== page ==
Cardiovascular Disease – The Real Cost

By | October 15, 2005

The World Today Monday, 2 May 2005

Cardiovascular disease is the biggest single killer of Australians. Its cost in human terms is hard to quantify, but even harder to define are the economic costs.

In the interests of promoting better health, the Heart Foundation has commissioned research into the economics of heart disease. And today Access Economics has come up with a bottom line figure of $14.2 billion dollars annually.

The Sydney Morning Herald, May 3rd 2005, stated that one in six Australians suffered from cardiovascular disease, costing the economy $14.2 billion a year, or 1.7 per cent of gross domestic product. and that this would jump to 1 in four by 2051.

So what is the answer?

Is it drugs?

We don’t think so. There are many other aspects to be considered, not the least being dietary changes, exercise and stress relief!

Look at these interesting aspects:

According to recent Pharmaceutical Benefits Scheme data, 14,307,008 prescriptions for statins (cholesterol lowering drugs) were supplied between July 2003 and June 2004, for a total cost of $808,235,439. This makes statins the second most used group of medicines in Australia approximately 1.2 million people taking them. However there are some well documented problems with these drugs.

The problem with the artificial statin drugs has been identified. These drugs concurrently reduce circulating levels of ubiquinone, aka coenzyme Q10 and raise levels of the lipid Lp(a). A decline in CoQ10 — attributed to artificial statins — has been linked to muscle pain, muscle myopathy and congestive heart failure; elevated Lp(a) is linked to the 70 percent higher probability of heart attack or stroke. Memory loss is also a well known side effect of taking these drugs.

So what else can be done? Look at this:

Vitamin C at the proper dosage (6000 mg or higher), lowers Lp(a) and promotes the natural production of CoQ10.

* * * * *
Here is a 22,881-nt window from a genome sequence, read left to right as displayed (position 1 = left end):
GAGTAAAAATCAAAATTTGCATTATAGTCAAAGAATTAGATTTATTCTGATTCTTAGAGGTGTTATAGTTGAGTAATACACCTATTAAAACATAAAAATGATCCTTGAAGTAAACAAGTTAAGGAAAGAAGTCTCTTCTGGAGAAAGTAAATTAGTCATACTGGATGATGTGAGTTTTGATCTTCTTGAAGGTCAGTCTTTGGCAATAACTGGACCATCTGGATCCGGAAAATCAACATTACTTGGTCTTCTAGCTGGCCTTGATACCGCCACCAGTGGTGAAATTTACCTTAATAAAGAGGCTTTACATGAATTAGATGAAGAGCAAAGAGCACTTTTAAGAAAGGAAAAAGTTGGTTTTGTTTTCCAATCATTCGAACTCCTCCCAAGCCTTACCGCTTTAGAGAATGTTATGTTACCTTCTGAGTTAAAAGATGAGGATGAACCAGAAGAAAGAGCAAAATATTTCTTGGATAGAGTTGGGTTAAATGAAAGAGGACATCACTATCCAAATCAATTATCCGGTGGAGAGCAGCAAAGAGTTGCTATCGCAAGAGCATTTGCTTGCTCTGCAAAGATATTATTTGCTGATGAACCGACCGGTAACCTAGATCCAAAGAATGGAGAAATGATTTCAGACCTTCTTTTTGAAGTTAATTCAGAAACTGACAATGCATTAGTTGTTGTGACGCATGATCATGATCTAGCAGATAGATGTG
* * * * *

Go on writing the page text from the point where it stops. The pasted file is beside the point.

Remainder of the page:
Linus Pauling (twice Nobel Prize winner) informed the world that vitamin C deficiency is the root cause of cardiovascular disease (CVD), and that taking more of the vitamin lowers cholesterol, and that when combined with lysine, effects the cure for CVD.

Yet, rather than promote vitamin C, drug companies invented statin drugs. While it’s true that vitamin C is the top selling nutritional supplement, earning its makers roughly $180 million per year, the statin drugs are sold to 25 million people worldwide, earning more than $20,000 million dollars (20 billion) annually.

One wonders, what did the drug companies know, and when did they know it? Was vitamin C used as the model for the statin drugs, and they simply forgot to mention it?

And one wonders also whether cholesterol is a problem anyway when the following study shows:

*A study of elderly French women living in a nursing home showed that those with the highest cholesterol levels lived the longest (The Lancet, 4/22/89). The death rate was more than five times higher for women with very low cholesterol. Several other studies have shown similar results. Ironically, Dr. Ravnskov noted that in his practice it was usually the elderly women who were most worried about their cholesterol levels.

For more information and a deeper look into the situation with statin drugs the following website is a great source of information – click here.

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